Graffiti painted during Greece’s violent protests against austerity has been brought to the University of Chichester for a world-first exhibition.
On the Streets of Athens: Art, Protest, Political Crisis explores the use of street art as a means of political dissent, international solidarity and support for refugees.
The showcase, at the Otter Gallery in Chichester, is based on the observations of its curators Professors Dick Ellis and Hugo Frey of the University who visited the capital city to document the artwork and talk to residents.
Professor Ellis said: “The streets of Athens became a palimpsest of overlaid, interrelated graffiti. This exhibition seeks to reflect this breath-taking complexity, as austerity-gripped Athens became the most exciting city in the world for graffiti art.”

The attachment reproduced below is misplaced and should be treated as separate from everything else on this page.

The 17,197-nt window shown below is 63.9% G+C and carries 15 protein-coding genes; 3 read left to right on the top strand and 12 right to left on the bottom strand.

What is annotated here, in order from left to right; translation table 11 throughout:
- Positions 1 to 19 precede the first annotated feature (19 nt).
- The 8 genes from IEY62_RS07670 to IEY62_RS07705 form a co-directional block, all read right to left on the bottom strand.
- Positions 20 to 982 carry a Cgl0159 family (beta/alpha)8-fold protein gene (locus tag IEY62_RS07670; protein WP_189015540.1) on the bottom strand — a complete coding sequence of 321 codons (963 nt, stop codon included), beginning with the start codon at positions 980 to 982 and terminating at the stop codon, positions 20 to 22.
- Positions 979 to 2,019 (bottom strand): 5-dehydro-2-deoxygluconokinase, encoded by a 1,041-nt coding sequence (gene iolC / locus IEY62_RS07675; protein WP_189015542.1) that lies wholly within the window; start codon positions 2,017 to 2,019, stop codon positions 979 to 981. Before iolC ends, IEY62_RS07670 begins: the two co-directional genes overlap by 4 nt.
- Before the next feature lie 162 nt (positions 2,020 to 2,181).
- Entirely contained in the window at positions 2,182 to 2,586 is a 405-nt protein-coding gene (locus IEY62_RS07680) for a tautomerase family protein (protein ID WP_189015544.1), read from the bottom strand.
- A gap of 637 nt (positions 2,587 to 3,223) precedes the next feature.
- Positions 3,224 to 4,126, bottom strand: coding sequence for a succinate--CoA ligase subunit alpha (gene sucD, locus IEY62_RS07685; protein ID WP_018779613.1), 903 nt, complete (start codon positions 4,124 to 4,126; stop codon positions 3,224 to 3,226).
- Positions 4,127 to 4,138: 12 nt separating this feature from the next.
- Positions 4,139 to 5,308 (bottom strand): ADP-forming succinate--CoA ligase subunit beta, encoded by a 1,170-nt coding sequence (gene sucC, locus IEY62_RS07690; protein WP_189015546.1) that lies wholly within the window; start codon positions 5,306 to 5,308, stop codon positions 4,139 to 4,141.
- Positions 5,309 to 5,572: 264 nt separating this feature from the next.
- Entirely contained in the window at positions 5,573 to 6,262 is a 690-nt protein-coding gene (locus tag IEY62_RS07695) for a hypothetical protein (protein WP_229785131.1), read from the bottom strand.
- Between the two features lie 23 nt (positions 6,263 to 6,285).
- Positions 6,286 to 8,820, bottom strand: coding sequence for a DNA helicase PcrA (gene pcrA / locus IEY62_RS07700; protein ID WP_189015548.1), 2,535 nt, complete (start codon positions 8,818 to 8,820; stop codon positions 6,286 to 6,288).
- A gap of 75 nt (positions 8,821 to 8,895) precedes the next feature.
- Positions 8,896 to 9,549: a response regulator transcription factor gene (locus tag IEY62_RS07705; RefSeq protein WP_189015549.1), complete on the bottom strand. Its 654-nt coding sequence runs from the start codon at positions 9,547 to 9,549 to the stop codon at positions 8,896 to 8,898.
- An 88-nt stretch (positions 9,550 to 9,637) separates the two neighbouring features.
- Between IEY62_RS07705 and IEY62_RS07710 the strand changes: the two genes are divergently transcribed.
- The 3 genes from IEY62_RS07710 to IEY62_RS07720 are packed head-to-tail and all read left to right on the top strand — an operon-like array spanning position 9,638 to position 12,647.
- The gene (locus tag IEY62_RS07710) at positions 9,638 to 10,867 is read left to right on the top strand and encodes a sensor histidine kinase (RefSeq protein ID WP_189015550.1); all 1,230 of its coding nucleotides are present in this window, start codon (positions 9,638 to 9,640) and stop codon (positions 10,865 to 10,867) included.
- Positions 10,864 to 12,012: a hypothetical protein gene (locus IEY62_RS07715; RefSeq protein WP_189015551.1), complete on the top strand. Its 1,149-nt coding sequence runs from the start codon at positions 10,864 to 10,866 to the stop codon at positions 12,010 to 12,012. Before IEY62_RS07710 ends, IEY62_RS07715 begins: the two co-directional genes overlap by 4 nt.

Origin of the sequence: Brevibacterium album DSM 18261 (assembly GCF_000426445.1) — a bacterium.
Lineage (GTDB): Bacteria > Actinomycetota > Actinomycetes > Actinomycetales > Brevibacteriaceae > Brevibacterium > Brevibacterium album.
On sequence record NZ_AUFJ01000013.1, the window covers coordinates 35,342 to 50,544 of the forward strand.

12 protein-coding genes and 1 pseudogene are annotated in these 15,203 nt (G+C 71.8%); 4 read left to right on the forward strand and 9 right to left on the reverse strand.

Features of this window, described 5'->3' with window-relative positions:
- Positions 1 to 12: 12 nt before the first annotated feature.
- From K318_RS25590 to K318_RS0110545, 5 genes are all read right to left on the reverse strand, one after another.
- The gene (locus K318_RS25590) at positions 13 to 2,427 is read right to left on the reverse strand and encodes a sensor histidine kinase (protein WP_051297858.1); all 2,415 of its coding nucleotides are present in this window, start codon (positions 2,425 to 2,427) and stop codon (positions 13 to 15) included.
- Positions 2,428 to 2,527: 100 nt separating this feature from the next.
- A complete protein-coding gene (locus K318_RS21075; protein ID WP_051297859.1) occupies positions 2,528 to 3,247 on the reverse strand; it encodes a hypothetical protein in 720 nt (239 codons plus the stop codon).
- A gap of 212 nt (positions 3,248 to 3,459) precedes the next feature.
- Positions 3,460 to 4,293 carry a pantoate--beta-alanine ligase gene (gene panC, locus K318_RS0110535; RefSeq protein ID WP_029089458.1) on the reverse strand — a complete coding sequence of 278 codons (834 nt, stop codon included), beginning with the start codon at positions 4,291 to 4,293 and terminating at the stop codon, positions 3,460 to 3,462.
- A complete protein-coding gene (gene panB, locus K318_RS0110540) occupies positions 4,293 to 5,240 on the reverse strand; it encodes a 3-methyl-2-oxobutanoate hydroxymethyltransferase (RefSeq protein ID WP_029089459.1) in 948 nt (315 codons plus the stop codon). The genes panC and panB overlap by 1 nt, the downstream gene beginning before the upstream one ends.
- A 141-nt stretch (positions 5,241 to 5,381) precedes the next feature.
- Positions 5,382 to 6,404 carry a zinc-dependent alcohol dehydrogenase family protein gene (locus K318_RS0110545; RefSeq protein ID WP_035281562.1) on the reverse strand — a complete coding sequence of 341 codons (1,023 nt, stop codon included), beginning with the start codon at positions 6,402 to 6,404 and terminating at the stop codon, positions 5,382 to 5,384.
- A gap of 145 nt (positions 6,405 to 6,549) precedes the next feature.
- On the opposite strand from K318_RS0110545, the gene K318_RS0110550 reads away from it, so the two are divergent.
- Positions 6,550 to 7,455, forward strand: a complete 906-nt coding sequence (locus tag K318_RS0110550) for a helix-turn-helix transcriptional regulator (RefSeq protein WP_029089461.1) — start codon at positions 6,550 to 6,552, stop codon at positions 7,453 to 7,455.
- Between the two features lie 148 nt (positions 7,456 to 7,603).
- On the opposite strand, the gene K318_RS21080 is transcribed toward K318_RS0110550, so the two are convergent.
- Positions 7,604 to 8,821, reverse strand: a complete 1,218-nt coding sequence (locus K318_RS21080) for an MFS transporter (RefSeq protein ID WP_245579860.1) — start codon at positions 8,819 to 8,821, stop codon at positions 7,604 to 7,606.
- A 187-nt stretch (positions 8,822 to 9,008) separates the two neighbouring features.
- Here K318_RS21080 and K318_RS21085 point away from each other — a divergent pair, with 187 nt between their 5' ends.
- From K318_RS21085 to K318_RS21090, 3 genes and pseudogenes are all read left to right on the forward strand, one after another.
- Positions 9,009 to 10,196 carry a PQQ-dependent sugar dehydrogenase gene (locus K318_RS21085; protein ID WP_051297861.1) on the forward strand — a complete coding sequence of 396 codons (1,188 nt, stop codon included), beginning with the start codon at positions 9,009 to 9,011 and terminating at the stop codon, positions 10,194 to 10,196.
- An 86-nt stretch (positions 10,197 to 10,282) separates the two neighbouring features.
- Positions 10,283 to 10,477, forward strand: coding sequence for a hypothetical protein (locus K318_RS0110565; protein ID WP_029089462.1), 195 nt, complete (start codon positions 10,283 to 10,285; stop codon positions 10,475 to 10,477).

As the curators walked Athens they encountered a city in turmoil: closed shops and businesses, rough sleeping, strikes, protests, resistance, and police action. But above all they noticed an overwhelming proliferation of graffiti on buildings, walls and streets and began to record these on their smartphones and cameras.
Professor Frey added: “So multiple are the cross-overs and the layering in the graffiti that at times any distinctions become all but erased. Given this complexity, the images in the exhibition remain somewhat impressionistic.
“This underlies our decision to present the images primarily in the form of three synchronised projections of 123 photographic images, exploring three key aspects to this complexity: the first as street politics, the second as political art and third as graffiti as art.”
The exhibition, which runs until Thursday, April 15, is hosted in the University’s Otter Gallery at its Bishop Otter campus in Chichester.